A creamer is a small pitcher or jug designed for holding cream or milk to be served with tea or coffee in the Western tradition. Creamers can be earthenware or porcelain, but also made of silver or other metals; a creamer is an obligatory part of a coffee or tea set, whether in silver or ceramics.
Creamers in the shape of a cow with an opening or lid on its back for filling, known as "cow creamers", originated in Holland, but became very popular in England, first with Dutch imports, then from about 1740 in saltglaze stoneware from the Staffordshire Potteries. English silverware examples are from about 1750; the Dutch immigrant silversmith John Schuppe, who worked in London from 1753, produced little else, and his examples are among the finest. The competition between two collectors for an especially valuable silver cow creamer is a plot-line in P. G. Wodehouse's novel The Code of the Woosters. They have continued to be produced in both silver and ceramics. The Potteries Museum & Art Gallery has the Keiller collection of 667 ceramic cow-creamers.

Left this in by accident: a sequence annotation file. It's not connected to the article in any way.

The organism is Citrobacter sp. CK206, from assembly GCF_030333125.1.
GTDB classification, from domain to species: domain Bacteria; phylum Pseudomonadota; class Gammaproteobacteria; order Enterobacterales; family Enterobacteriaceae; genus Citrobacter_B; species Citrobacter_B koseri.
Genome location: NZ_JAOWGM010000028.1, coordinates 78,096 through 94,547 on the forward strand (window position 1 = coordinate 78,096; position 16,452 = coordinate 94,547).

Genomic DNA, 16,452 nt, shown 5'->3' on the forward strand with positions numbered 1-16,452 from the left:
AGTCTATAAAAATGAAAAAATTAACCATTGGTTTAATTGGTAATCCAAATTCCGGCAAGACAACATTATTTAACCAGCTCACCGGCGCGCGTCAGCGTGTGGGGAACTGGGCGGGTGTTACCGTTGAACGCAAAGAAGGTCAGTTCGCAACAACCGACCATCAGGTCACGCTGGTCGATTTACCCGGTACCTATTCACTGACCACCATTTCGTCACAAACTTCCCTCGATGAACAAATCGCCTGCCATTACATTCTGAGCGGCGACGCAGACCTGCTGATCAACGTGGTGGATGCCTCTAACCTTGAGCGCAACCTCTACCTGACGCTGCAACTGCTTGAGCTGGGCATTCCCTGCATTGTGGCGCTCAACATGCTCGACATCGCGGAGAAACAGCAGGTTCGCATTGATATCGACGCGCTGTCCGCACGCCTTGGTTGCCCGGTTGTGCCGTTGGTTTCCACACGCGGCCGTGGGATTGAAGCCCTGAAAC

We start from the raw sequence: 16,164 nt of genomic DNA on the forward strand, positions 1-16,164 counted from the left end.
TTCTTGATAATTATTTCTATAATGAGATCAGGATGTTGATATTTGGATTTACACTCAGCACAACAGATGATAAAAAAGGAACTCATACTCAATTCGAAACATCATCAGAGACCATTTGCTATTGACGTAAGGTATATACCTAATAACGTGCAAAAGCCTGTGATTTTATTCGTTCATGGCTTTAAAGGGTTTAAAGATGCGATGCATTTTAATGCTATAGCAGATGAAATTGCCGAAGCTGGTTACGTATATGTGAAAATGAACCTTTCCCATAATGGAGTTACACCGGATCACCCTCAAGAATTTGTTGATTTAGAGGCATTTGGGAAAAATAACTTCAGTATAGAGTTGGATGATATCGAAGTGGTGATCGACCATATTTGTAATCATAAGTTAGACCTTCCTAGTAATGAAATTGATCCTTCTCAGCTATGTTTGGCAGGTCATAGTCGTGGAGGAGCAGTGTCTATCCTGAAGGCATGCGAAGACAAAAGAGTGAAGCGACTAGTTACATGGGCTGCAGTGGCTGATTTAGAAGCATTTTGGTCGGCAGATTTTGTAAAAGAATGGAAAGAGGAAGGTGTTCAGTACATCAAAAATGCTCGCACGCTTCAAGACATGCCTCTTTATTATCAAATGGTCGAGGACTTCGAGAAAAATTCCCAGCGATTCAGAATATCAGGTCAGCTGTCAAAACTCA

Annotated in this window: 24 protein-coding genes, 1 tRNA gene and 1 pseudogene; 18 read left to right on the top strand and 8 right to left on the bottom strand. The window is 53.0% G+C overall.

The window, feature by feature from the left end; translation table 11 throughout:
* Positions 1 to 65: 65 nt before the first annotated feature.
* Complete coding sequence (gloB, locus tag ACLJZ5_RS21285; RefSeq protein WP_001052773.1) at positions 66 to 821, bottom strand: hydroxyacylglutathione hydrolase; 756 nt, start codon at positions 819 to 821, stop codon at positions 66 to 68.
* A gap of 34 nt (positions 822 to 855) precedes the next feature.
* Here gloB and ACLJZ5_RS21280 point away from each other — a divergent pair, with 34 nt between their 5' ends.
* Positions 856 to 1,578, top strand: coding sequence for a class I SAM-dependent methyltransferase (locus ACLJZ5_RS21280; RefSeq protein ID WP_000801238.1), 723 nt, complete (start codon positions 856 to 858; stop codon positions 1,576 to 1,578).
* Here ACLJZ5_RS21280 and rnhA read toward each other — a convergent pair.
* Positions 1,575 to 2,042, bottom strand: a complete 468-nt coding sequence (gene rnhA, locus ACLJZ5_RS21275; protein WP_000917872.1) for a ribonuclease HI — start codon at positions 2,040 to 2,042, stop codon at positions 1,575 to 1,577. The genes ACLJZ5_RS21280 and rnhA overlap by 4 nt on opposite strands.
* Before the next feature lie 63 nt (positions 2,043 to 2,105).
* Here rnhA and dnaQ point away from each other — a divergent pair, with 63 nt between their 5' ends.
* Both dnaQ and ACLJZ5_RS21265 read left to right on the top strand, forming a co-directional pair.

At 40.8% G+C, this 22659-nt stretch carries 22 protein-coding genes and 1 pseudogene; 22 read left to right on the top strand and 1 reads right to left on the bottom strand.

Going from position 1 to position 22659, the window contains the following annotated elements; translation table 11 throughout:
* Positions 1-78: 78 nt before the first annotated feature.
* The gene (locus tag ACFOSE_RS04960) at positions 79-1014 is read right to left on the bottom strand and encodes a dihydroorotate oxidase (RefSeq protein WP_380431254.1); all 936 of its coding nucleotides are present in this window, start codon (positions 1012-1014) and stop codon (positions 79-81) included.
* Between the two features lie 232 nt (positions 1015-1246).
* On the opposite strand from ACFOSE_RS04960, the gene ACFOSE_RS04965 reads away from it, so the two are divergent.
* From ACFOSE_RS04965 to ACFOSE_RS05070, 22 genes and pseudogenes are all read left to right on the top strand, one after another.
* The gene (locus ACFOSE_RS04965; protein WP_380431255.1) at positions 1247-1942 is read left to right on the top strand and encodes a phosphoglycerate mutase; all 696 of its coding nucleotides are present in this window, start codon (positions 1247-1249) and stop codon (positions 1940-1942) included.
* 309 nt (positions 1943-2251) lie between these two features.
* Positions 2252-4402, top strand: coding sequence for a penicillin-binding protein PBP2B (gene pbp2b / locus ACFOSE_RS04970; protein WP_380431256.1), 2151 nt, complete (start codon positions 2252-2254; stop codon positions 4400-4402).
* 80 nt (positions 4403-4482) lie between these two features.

Small metal creamers may be used in making espresso-based drinks – the espresso being brewed into the pitcher, which is then poured into the drink. In this context they are referred to as espresso brew pitchers, and also billed as "small creamers". Brew pitchers are most commonly 3 oz, which is sufficient for any espresso other than a large (double or triple) lungo, but pitchers may also be found in 5 oz and even 8 oz sizes.
Espresso brew pitchers are particularly used for layered latte macchiatos, which require careful pouring. In other drinks, an espresso cup or shot glass is a common alternative, which must be dumped rather than poured.
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